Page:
The majority of succulents can withstand modest sun exposure—roughly 6 hours per day. Before exposing your succulent to the entire six hours of sunlight, you typically need to gradually adapt them to the sun.
How often do you water succulents?
All plants will die without water, but sometimes it’s difficult to remember to water your plants each day to ensure their survival. Fortunately, succulents don’t require a lot of water, but you still need to take care not to overwater them.
As a general rule, water your succulents when the soil feels dry and wait until the soil is totally dry before watering again. You can avoid root rot by using a soil that drains efficiently so that your succulent doesn’t spend the entire day sitting in moist soil.
Can you pick succulents in the wild?
Stephen McCabe, the director of education and coordinator of research at the UC Santa Cruz Arboretum, responded to our recent editorial about the native California succulents known as dudleyas. He brought up a subject that we believe is significant enough to discuss with our readers.
We concluded the article with the following advice: “Look for dudleyas at nurseries that specialize in California native plants, as well as at chapter, botanical garden, and college plant sales of the California Native Plant Society. In the wild, dudleyas freely hybridize, so keep a watch out for new varieties.
We meant that since the plants easily cross-pollinate, new hybrid varieties created by horticulturists are likely to appear in the nursery industry. McCabe, though, interpreted it otherwise: “I was worried about how you concluded the essay. The recommendation is basically to hunt for attractive plants “in the wild” that don’t match others, collect them, and cultivate them as prospective new cultivars, at least that’s how my colleagues and I understand it.
Many varieties are simple to grow, although skilled cultivators tend to kill a lot of dudleyas, particularly those that are gathered from the wild. Professional botanists I’ve spoken with will humbly admit to collecting uncommon dudleyas even if they wouldn’t gather a common mariposa lily for their own garden.
taken as true. To be clear, we anticipated that anyone with the ability to spot strange people would know better than to gather them. We oppose taking dudleyas or any other living plant from its natural habitat.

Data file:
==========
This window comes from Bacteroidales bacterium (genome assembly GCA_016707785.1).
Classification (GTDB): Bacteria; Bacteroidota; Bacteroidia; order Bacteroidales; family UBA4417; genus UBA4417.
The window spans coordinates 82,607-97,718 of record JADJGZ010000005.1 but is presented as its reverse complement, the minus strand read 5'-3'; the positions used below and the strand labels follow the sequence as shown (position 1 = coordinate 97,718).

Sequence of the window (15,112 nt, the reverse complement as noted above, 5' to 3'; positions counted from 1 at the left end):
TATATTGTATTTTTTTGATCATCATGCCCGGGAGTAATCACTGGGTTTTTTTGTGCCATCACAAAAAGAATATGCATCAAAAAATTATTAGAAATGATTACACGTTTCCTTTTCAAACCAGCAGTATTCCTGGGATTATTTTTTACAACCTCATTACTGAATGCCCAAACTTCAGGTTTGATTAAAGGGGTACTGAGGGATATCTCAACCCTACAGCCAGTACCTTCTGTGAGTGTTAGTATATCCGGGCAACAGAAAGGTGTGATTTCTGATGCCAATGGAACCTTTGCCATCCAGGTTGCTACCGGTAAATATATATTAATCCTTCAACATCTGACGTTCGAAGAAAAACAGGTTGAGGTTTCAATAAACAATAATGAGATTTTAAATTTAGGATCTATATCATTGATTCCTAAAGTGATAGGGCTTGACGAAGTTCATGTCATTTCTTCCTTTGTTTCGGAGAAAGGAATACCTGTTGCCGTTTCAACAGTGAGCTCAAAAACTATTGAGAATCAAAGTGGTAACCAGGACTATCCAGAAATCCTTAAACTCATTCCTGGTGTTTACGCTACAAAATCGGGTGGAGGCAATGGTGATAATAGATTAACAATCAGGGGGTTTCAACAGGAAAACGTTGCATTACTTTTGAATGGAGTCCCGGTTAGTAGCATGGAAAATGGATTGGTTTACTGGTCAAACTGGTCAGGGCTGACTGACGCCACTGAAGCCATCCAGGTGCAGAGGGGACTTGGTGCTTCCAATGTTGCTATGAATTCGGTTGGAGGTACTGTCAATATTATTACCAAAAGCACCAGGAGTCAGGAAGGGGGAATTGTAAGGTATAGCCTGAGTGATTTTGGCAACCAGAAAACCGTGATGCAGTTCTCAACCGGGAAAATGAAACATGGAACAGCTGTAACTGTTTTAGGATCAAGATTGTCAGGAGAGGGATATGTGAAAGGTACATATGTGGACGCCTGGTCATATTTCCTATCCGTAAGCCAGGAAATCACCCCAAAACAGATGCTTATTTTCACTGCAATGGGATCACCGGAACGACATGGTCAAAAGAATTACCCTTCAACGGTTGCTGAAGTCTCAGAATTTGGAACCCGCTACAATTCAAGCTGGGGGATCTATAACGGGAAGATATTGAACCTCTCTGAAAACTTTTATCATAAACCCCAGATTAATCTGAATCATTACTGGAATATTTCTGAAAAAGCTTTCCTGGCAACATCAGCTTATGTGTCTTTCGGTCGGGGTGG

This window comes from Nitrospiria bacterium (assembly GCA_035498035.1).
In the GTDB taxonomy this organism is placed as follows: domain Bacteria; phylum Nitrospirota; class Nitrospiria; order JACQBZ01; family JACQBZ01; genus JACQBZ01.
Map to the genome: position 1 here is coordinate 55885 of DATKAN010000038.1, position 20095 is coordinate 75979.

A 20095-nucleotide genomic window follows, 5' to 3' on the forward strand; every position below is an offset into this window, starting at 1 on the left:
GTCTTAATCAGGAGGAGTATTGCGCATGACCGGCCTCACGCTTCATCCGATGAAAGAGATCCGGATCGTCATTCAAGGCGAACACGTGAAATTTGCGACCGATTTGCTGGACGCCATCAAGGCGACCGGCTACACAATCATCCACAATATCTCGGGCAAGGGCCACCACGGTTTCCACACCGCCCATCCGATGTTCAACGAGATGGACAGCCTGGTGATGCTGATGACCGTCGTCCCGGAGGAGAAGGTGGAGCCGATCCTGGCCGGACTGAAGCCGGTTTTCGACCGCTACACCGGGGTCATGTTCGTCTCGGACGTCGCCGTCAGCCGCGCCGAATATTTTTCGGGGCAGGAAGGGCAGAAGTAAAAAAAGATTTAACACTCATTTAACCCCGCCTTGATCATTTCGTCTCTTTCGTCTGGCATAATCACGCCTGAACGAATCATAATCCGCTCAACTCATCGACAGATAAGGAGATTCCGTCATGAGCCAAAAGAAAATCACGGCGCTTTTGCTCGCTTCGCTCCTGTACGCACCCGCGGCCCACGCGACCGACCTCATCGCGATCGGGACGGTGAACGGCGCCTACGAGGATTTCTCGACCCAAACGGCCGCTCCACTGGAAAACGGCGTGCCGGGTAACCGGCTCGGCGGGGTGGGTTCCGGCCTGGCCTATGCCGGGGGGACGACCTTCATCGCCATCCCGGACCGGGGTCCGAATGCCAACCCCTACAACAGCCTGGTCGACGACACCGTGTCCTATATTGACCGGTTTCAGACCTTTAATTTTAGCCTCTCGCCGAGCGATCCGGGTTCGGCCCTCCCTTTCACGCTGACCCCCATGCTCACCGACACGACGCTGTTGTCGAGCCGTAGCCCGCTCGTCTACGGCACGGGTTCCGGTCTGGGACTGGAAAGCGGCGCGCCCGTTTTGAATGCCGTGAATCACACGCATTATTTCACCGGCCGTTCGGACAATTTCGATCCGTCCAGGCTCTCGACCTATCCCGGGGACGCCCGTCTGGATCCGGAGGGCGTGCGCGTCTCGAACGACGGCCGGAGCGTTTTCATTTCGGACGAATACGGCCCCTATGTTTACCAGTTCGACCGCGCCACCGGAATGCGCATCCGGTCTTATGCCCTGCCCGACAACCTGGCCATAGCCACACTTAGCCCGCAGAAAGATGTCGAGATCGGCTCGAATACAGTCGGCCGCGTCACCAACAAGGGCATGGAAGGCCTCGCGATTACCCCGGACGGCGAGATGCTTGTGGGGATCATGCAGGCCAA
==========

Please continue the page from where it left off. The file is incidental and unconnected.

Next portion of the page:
Not only is it a horrible idea, but it’s typically illegal as well. Obtaining wild plants without a permit is prohibited in national parks, national monuments, national forests, state parks, most local parks, and along highway rights of way, according to the California Native Plant Society. All plants, not just those formally labeled as threatened or endangered, are subject to these rules.
On privately owned property, you need the owner’s permission to collect plants. For the purpose of saving endangered plants whose habitat is going to be destroyed by development, there is also a public permit procedure.
The practice of gathering wild herbs is widespread, legal or not. It’s actually a large industry. Cactus smuggling is a thriving industry, supported (at least until recently) by landscaping demands in developing southwestern towns like Phoenix and Las Vegas. Other plant species, such as bulbs, cycads, and orchids, are infamously susceptible to illegal harvesting.
The plants that Department of Agriculture inspectors have seized at airports and border crossings are merely the tip of the iceberg. It’s not only plants either: Additionally endangered are the wild populations of parrots, falcons, reptiles, reef fish, and butterflies. Even some legitimate trade puts species in danger.
Do wild succulents exist?
Succulents are often associated with the gorgeous little plants that resemble roses and can occasionally be found in tiny pots on tables. These plants have thick, fleshy green leaves. The general appearance of many succulent plants, such echeverias and sedums, helps with this. But there are plenty more, in all sizes and forms.
All across the world, succulents can be seen growing in the wild. Their distinctive colors, forms, and textures are a result of their origins.
Do succulents thrive in wooded areas?